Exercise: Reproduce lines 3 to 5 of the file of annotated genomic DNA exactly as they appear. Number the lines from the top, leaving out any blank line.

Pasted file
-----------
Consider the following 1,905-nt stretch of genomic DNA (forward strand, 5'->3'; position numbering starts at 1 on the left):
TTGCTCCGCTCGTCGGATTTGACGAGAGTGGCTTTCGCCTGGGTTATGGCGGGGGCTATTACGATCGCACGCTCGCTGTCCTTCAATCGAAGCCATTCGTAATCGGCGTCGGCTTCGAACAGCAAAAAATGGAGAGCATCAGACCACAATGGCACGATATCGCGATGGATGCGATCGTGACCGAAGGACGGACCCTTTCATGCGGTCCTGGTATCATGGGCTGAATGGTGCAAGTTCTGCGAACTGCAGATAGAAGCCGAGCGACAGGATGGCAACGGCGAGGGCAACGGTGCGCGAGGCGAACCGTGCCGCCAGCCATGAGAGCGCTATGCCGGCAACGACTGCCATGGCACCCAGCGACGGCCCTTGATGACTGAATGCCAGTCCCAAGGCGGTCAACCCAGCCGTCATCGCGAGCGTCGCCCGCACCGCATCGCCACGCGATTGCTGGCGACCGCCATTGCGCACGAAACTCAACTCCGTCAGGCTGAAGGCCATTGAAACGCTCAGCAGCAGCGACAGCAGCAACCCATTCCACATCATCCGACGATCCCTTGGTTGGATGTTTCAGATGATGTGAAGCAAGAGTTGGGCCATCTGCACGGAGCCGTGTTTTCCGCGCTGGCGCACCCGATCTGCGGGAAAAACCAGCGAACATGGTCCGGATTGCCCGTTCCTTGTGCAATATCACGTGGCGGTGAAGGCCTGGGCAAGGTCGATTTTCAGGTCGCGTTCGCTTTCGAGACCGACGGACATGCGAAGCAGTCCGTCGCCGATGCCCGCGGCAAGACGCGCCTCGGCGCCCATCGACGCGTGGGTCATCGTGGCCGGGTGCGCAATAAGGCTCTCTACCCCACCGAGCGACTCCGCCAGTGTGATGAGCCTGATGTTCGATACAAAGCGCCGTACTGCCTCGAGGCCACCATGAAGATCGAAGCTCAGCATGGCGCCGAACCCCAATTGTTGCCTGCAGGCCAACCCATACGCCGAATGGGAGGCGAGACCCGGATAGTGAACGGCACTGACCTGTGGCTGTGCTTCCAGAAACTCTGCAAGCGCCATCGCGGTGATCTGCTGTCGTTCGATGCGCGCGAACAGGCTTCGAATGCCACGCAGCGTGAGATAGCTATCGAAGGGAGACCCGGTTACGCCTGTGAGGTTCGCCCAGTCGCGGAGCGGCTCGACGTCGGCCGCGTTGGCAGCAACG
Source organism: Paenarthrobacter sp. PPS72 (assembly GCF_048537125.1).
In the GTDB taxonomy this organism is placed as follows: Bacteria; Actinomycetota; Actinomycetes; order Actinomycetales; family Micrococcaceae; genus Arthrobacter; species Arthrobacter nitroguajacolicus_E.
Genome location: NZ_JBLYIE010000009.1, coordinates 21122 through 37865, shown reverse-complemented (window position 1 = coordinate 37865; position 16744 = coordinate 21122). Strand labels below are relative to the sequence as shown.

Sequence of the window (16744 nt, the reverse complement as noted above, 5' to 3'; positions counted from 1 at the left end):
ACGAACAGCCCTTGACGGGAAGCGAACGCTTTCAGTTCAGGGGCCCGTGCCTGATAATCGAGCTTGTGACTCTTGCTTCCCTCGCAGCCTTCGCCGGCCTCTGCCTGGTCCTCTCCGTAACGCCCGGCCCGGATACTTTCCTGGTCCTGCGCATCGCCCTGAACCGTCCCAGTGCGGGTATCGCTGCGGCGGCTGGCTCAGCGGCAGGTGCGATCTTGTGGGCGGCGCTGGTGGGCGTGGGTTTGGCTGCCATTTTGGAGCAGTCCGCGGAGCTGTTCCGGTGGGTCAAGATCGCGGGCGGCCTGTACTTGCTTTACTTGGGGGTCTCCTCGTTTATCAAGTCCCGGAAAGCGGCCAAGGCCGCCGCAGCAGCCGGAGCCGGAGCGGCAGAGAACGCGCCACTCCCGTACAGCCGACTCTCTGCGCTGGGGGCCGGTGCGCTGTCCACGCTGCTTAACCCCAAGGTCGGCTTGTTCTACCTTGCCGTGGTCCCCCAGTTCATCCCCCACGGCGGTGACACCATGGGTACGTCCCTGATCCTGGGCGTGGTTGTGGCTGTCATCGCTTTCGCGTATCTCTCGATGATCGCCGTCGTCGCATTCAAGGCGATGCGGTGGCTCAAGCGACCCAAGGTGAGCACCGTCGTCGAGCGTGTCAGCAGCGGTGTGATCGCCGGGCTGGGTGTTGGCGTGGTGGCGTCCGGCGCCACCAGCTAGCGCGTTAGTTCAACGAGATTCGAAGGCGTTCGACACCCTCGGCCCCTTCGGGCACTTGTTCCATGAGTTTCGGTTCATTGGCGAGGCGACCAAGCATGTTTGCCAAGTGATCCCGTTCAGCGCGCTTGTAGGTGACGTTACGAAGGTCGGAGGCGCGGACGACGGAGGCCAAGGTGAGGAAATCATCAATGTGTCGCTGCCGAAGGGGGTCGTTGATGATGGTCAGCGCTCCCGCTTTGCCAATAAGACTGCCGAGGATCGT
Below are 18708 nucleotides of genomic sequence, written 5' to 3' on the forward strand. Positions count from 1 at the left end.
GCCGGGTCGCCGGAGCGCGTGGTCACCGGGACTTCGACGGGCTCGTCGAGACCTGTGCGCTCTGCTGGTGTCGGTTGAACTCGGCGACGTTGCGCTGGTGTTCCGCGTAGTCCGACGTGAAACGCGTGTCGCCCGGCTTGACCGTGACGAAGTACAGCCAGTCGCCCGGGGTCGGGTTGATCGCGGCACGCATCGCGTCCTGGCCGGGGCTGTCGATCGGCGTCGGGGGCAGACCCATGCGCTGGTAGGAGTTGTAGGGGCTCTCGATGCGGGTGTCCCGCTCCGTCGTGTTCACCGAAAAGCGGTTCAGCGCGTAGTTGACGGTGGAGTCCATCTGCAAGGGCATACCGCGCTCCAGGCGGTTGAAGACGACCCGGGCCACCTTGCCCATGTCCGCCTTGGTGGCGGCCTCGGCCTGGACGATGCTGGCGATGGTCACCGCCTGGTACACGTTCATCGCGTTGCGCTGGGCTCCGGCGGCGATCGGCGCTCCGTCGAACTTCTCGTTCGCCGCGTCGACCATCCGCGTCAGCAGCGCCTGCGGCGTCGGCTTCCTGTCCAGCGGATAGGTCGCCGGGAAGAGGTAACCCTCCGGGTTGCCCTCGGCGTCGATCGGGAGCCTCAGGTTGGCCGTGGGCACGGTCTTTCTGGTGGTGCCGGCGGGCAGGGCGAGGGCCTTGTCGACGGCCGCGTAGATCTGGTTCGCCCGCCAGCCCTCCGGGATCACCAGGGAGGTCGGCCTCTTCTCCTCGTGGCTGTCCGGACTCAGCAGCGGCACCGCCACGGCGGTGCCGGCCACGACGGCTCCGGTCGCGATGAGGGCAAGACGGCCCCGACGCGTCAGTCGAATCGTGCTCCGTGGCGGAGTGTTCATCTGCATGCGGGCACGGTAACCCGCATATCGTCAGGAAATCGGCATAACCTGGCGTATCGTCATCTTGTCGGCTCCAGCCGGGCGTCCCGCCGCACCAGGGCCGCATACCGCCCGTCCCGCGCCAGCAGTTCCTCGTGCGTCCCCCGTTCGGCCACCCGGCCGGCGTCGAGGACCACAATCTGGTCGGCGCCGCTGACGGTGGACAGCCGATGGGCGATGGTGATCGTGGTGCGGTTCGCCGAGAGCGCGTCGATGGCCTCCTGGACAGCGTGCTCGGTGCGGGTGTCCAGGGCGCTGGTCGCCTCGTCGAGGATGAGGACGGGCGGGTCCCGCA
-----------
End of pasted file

Source organism: Paenarthrobacter sp. PPS72 (assembly GCF_048537125.1).
In the GTDB taxonomy this organism is placed as follows: Bacteria; Actinomycetota; Actinomycetes; order Actinomycetales; family Micrococcaceae; genus Arthrobacter; species Arthrobacter nitroguajacolicus_E.
Genome location: NZ_JBLYIE010000009.1, coordinates 21122 through 37865, shown reverse-complemented (window position 1 = coordinate 37865; position 16744 = coordinate 21122). Strand labels below are relative to the sequence as shown.